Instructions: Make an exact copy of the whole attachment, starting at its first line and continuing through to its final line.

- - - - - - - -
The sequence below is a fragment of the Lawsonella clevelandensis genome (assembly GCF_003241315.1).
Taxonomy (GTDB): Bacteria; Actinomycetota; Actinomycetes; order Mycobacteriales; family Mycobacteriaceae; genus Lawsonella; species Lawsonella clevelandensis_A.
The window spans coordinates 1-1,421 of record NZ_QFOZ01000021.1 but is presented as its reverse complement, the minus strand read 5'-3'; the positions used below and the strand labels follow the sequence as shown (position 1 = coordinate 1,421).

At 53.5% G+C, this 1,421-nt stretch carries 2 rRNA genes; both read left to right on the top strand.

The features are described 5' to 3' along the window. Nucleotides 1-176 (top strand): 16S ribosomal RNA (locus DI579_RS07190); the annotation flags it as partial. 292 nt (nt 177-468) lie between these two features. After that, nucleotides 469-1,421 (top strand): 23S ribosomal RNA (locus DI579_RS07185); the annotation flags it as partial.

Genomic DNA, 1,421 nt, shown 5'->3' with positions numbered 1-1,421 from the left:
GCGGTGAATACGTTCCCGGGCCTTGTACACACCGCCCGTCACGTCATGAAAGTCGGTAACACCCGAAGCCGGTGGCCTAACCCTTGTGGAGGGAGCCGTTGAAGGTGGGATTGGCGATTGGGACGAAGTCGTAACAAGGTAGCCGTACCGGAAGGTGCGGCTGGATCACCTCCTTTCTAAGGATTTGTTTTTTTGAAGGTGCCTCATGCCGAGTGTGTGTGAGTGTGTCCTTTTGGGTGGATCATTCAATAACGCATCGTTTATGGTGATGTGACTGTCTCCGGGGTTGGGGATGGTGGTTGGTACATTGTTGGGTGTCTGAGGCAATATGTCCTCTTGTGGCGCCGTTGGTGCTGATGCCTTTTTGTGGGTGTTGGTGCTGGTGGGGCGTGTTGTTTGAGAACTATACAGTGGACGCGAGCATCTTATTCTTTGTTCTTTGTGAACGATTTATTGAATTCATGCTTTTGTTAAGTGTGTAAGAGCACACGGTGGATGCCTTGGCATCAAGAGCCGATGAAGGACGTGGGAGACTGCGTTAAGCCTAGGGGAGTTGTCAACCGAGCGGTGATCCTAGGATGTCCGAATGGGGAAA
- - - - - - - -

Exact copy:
The sequence below is a fragment of the Lawsonella clevelandensis genome (assembly GCF_003241315.1).
Taxonomy (GTDB): Bacteria; Actinomycetota; Actinomycetes; order Mycobacteriales; family Mycobacteriaceae; genus Lawsonella; species Lawsonella clevelandensis_A.
The window spans coordinates 1-1,421 of record NZ_QFOZ01000021.1 but is presented as its reverse complement, the minus strand read 5'-3'; the positions used below and the strand labels follow the sequence as shown (position 1 = coordinate 1,421).

At 53.5% G+C, this 1,421-nt stretch carries 2 rRNA genes; both read left to right on the top strand.

The features are described 5' to 3' along the window. Nucleotides 1-176 (top strand): 16S ribosomal RNA (locus DI579_RS07190); the annotation flags it as partial. 292 nt (nt 177-468) lie between these two features. After that, nucleotides 469-1,421 (top strand): 23S ribosomal RNA (locus DI579_RS07185); the annotation flags it as partial.

Genomic DNA, 1,421 nt, shown 5'->3' with positions numbered 1-1,421 from the left:
GCGGTGAATACGTTCCCGGGCCTTGTACACACCGCCCGTCACGTCATGAAAGTCGGTAACACCCGAAGCCGGTGGCCTAACCCTTGTGGAGGGAGCCGTTGAAGGTGGGATTGGCGATTGGGACGAAGTCGTAACAAGGTAGCCGTACCGGAAGGTGCGGCTGGATCACCTCCTTTCTAAGGATTTGTTTTTTTGAAGGTGCCTCATGCCGAGTGTGTGTGAGTGTGTCCTTTTGGGTGGATCATTCAATAACGCATCGTTTATGGTGATGTGACTGTCTCCGGGGTTGGGGATGGTGGTTGGTACATTGTTGGGTGTCTGAGGCAATATGTCCTCTTGTGGCGCCGTTGGTGCTGATGCCTTTTTGTGGGTGTTGGTGCTGGTGGGGCGTGTTGTTTGAGAACTATACAGTGGACGCGAGCATCTTATTCTTTGTTCTTTGTGAACGATTTATTGAATTCATGCTTTTGTTAAGTGTGTAAGAGCACACGGTGGATGCCTTGGCATCAAGAGCCGATGAAGGACGTGGGAGACTGCGTTAAGCCTAGGGGAGTTGTCAACCGAGCGGTGATCCTAGGATGTCCGAATGGGGAAA